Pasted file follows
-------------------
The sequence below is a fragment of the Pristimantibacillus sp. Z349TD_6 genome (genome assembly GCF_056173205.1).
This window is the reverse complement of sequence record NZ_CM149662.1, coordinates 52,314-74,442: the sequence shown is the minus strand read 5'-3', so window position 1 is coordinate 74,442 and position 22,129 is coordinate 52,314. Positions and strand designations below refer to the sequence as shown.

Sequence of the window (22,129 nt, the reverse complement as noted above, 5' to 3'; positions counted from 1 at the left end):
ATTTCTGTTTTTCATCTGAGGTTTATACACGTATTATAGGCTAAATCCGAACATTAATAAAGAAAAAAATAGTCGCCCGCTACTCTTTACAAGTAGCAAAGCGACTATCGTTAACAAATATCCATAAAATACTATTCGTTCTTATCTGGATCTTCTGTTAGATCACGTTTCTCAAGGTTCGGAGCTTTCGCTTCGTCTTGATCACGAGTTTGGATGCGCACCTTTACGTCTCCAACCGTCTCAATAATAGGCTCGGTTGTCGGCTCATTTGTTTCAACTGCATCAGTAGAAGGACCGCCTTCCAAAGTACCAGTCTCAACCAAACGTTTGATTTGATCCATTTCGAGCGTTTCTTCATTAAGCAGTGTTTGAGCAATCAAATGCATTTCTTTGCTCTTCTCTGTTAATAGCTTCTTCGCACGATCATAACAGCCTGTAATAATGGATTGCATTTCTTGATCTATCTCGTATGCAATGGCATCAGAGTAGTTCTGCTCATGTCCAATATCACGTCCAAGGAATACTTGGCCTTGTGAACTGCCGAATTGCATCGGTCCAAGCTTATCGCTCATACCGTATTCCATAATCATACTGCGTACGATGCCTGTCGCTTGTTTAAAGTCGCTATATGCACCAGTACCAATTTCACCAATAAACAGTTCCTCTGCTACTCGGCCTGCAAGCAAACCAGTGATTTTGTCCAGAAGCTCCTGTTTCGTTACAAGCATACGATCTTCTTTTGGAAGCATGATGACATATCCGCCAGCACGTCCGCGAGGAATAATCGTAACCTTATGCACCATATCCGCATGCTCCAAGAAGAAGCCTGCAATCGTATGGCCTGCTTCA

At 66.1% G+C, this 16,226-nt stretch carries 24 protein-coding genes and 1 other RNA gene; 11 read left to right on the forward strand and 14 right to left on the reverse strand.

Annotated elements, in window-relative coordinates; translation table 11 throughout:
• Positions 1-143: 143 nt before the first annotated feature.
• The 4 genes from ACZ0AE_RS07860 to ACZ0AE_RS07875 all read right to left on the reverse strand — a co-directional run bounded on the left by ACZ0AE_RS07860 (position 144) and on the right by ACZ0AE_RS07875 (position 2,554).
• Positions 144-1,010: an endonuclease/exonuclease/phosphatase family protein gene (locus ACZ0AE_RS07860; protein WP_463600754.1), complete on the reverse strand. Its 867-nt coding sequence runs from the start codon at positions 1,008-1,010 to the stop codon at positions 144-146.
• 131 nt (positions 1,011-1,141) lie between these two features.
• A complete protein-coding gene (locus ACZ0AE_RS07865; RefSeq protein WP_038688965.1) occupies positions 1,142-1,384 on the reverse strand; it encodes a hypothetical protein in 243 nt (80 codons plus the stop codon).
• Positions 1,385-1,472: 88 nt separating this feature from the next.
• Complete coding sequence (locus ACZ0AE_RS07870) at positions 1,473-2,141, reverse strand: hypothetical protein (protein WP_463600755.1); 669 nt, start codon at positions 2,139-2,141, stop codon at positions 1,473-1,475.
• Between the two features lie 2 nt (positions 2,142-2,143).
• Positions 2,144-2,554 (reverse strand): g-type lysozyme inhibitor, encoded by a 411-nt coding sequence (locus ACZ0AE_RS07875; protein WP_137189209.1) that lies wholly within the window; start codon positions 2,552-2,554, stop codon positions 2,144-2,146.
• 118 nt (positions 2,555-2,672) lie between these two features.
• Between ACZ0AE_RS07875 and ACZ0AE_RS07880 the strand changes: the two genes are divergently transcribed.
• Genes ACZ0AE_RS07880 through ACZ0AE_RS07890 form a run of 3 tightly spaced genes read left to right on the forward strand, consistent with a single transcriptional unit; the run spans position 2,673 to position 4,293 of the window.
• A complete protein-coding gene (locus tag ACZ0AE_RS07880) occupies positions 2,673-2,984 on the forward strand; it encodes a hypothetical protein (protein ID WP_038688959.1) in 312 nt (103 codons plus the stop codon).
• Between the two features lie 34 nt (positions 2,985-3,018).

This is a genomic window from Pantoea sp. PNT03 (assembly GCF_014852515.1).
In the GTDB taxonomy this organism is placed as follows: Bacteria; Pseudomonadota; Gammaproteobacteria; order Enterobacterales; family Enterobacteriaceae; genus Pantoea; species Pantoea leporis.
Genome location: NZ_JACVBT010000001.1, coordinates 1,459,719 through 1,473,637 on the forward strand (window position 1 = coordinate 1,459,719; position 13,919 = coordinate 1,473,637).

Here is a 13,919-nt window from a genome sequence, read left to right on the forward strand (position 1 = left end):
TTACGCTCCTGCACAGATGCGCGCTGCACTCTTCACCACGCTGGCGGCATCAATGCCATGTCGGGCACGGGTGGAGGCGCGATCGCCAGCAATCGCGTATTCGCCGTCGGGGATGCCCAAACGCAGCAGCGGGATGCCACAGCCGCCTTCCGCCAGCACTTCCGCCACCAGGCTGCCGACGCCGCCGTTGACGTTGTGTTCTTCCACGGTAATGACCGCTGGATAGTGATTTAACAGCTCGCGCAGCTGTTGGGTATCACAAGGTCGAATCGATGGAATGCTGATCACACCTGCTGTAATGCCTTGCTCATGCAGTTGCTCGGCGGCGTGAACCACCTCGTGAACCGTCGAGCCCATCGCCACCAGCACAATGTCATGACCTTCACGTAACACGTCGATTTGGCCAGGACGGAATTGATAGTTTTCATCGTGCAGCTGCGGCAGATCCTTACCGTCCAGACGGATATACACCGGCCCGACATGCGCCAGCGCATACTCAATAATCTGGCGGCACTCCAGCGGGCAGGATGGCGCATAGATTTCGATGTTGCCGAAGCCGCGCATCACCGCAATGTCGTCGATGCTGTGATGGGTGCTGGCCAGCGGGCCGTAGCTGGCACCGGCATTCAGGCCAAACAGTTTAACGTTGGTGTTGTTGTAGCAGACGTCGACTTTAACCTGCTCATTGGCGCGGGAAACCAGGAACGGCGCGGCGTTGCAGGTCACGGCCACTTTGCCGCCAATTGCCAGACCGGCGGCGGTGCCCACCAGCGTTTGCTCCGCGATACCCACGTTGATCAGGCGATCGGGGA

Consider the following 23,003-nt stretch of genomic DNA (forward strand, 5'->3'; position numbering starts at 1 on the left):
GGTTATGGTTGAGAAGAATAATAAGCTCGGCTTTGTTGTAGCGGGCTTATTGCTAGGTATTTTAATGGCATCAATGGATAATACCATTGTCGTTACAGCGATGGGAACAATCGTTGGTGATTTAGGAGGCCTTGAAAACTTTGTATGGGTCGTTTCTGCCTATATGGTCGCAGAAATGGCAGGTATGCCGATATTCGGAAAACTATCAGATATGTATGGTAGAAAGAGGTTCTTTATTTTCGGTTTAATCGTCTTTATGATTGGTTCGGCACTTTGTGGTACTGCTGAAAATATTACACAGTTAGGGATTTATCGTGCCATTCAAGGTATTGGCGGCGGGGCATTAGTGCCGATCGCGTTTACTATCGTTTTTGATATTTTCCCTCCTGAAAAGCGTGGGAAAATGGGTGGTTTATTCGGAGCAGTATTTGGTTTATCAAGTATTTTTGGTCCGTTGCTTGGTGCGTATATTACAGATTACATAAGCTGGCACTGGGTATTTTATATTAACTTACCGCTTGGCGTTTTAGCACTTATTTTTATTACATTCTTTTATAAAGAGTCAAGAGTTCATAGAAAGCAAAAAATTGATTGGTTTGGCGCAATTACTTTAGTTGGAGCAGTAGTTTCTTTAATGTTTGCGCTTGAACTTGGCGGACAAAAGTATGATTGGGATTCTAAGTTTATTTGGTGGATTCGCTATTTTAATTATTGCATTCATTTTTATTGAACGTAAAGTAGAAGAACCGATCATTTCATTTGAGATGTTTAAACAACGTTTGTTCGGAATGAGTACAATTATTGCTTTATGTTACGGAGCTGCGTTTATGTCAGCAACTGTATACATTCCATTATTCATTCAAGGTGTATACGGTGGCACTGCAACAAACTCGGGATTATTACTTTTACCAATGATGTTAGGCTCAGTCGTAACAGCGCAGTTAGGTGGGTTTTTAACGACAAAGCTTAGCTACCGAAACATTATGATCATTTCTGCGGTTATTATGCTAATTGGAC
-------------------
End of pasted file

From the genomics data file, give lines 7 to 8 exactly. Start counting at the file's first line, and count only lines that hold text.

• Positions 1-143: 143 nt before the first annotated feature.
• The 4 genes from ACZ0AE_RS07860 to ACZ0AE_RS07875 all read right to left on the reverse strand — a co-directional run bounded on the left by ACZ0AE_RS07860 (position 144) and on the right by ACZ0AE_RS07875 (position 2,554).